Lin Treadgold is the author of ‘Goodbye Henrietta Street’ set in Whitby in Yorkshire and on the Isles of Scilly in Cornwall. Lin has a husband and two grown-up children and has lived in The Netherlands since 2002, having previously travelled the world by sea with the Merchant Navy. Lin is a member of the Romantic Novelists’ Association.
We know that, like us, you were formerly a member of the NWS but we wondered if you could tell us a bit about how you came to join, how long you were a member for, the genre you write in and what inspired you to start writing?
I was inspired to write through early retirement. When I began writing ‘Goodbye Henrietta Street’ the work had a different title and I’d never heard of the RNA or the New Writers’ Scheme. I was a complete newbie to writing although I’d studied a creative writing course in the 1980’s and allowed it to drift for ten years. I began writing again in 2004 and couldn’t stop! Three months, every day, for about four hours a day, I was unable to put it down; something was driving me on or driving me crazy! I wasn’t sure which. I suppose it was all the stress of leaving England to live in Holland and finding a new direction. I gave up my profession as a driver trainer and company proprietor to be with my husband for his job. The Dutch laws wouldn’t allow me to carry on teaching; I would have had to spend a lot of money taking my exams all over again in Holland, which to me, for many reasons, didn’t make sense.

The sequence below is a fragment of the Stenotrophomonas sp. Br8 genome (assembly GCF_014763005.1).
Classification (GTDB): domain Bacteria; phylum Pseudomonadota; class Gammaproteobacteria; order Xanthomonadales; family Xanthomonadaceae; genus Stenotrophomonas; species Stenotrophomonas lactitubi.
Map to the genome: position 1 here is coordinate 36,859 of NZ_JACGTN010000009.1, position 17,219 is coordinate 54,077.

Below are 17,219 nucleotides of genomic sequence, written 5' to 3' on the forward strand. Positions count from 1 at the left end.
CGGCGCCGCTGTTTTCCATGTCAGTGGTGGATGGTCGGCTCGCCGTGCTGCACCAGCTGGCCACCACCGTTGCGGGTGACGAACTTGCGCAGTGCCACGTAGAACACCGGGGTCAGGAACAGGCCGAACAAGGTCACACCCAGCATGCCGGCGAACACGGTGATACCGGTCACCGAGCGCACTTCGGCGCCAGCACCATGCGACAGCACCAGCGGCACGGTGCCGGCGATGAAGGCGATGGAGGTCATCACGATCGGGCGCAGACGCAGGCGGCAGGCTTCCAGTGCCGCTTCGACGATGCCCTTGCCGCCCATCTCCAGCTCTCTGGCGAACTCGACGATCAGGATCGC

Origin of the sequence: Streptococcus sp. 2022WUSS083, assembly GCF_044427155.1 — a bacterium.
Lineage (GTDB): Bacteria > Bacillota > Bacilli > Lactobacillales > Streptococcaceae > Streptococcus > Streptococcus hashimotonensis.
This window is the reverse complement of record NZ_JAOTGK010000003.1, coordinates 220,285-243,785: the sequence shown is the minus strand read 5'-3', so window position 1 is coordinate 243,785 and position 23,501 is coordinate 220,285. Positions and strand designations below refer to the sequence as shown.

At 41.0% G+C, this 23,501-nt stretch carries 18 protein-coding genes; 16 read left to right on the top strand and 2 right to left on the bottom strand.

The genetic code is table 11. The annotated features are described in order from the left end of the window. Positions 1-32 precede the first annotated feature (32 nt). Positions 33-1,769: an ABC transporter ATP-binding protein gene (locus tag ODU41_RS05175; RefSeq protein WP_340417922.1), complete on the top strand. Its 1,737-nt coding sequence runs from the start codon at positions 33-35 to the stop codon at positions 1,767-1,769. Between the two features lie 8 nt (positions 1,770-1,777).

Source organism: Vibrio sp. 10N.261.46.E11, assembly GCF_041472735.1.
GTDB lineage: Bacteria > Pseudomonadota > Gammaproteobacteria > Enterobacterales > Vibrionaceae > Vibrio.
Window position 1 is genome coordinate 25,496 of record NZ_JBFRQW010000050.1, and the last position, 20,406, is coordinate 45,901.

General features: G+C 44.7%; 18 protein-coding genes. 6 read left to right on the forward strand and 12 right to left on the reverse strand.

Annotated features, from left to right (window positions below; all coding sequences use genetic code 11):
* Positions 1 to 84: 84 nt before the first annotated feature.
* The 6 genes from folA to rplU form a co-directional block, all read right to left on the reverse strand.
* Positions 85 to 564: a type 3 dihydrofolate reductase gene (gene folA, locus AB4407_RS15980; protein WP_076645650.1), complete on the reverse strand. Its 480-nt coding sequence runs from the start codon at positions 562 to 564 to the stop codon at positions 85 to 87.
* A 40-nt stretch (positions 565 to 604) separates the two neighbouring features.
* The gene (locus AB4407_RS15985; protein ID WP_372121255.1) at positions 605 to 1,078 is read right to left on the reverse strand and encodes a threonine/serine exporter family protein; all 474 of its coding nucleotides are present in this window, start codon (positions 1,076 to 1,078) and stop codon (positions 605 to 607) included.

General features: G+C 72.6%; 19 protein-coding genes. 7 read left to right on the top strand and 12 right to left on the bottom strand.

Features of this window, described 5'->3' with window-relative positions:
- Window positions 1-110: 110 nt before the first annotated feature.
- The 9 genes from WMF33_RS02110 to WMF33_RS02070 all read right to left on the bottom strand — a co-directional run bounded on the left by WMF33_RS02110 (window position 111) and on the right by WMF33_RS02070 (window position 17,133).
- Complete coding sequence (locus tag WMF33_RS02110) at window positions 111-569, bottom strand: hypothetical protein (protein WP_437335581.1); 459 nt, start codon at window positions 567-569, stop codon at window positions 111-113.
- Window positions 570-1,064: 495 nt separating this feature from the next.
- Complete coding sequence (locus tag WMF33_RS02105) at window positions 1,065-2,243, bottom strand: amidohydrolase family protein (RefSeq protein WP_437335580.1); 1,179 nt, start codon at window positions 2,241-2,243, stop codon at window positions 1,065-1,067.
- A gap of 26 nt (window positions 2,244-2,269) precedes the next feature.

I didn’t set out for my book to be a romance novel, it kind of happened that way, in fact, I didn’t know my genre at that time—I wrote it straight from my head to the computer. I think my training as a driving instructor gave me the skills to write in a logical sequence. Then someone suggested I should join the RNA. I checked the web site and thought it sounded like a good idea. I had a reasonable level of romantic element in the story, some adventure, tragedy, conflict, desire, and resolve, all key elements if you want to engage your readers. It seemed the RNA was able to help me push my dreams to a higher level and allow me to have a rod to measure my abilities as a writer. So I joined, received lots of help from the NWS, and five years later I have a published novel due out on 1st July. An incredible journey I suppose. A success for the RNA as well as for me.
Please can you tell us a bit about your journey so far, including how ‘The Call’ for Goodbye Henrietta Street with Safkhet publishing came about?
Reality is good. If you can be as realistic as possible in your writing then go for it. My recent reviewers tell me they love the realistic dialogue and well researched scenes in Goodbye, Henrietta Street.